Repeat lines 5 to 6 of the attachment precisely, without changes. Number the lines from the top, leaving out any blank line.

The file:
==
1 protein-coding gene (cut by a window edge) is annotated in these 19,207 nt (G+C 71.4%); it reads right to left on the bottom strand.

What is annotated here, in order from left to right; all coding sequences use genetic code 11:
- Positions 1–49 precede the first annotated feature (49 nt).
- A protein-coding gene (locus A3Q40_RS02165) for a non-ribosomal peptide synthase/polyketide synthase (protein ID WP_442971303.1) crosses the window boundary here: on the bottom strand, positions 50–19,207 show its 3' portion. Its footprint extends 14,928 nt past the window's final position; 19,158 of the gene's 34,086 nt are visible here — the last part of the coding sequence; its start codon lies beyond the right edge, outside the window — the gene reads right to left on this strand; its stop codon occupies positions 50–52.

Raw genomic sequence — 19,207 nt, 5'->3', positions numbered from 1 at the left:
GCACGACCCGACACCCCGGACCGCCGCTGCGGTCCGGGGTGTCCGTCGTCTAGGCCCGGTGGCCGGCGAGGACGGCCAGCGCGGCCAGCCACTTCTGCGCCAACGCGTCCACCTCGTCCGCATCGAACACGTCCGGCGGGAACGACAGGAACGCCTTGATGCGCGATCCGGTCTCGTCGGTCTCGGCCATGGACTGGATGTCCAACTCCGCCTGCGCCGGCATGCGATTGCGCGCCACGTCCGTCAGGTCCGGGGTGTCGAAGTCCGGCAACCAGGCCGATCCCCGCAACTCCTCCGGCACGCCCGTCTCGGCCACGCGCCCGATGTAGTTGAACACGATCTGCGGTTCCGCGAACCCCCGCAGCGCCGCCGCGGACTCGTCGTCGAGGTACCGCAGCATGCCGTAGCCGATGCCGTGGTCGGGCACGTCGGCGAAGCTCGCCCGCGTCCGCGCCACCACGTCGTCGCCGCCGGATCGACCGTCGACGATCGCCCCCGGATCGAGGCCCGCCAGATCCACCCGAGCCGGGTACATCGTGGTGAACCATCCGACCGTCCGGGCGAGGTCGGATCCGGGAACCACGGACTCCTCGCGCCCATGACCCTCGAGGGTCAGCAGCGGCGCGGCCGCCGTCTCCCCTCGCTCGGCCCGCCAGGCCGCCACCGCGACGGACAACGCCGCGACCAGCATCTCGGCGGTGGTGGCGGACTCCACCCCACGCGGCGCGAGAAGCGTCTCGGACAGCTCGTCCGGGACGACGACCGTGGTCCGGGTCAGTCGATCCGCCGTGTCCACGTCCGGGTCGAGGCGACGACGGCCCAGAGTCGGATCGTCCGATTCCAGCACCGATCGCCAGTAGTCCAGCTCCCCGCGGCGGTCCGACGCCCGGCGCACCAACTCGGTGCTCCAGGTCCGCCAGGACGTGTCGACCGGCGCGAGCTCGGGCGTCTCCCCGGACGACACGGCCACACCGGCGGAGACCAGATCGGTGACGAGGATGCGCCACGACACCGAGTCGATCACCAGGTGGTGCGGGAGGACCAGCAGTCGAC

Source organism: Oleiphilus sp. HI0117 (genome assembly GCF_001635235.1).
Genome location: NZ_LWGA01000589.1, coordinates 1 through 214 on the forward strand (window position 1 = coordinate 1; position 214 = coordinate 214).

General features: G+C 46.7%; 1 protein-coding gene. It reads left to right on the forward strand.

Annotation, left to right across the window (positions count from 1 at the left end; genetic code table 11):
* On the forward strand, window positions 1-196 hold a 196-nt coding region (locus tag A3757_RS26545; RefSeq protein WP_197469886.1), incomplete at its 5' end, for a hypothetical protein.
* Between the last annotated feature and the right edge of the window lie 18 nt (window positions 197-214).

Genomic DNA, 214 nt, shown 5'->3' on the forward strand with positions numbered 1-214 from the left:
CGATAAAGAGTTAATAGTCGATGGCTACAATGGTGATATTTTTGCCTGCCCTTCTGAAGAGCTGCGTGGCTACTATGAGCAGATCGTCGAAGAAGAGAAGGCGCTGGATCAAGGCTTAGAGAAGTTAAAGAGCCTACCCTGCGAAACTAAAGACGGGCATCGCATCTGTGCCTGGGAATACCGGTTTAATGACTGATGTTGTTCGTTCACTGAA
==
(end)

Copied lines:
Raw genomic sequence — 19,207 nt, 5'->3', positions numbered from 1 at the left:
GCACGACCCGACACCCCGGACCGCCGCTGCGGTCCGGGGTGTCCGTCGTCTAGGCCCGGTGGCCGGCGAGGACGGCCAGCGCGGCCAGCCACTTCTGCGCCAACGCGTCCACCTCGTCCGCATCGAACACGTCCGGCGGGAACGACAGGAACGCCTTGATGCGCGATCCGGTCTCGTCGGTCTCGGCCATGGACTGGATGTCCAACTCCGCCTGCGCCGGCATGCGATTGCGCGCCACGTCCGTCAGGTCCGGGGTGTCGAAGTCCGGCAACCAGGCCGATCCCCGCAACTCCTCCGGCACGCCCGTCTCGGCCACGCGCCCGATGTAGTTGAACACGATCTGCGGTTCCGCGAACCCCCGCAGCGCCGCCGCGGACTCGTCGTCGAGGTACCGCAGCATGCCGTAGCCGATGCCGTGGTCGGGCACGTCGGCGAAGCTCGCCCGCGTCCGCGCCACCACGTCGTCGCCGCCGGATCGACCGTCGACGATCGCCCCCGGATCGAGGCCCGCCAGATCCACCCGAGCCGGGTACATCGTGGTGAACCATCCGACCGTCCGGGCGAGGTCGGATCCGGGAACCACGGACTCCTCGCGCCCATGACCCTCGAGGGTCAGCAGCGGCGCGGCCGCCGTCTCCCCTCGCTCGGCCCGCCAGGCCGCCACCGCGACGGACAACGCCGCGACCAGCATCTCGGCGGTGGTGGCGGACTCCACCCCACGCGGCGCGAGAAGCGTCTCGGACAGCTCGTCCGGGACGACGACCGTGGTCCGGGTCAGTCGATCCGCCGTGTCCACGTCCGGGTCGAGGCGACGACGGCCCAGAGTCGGATCGTCCGATTCCAGCACCGATCGCCAGTAGTCCAGCTCCCCGCGGCGGTCCGACGCCCGGCGCACCAACTCGGTGCTCCAGGTCCGCCAGGACGTGTCGACCGGCGCGAGCTCGGGCGTCTCCCCGGACGACACGGCCACACCGGCGGAGACCAGATCGGTGACGAGGATGCGCCACGACACCGAGTCGATCACCAGGTGGTGCGGGAGGACCAGCAGTCGAC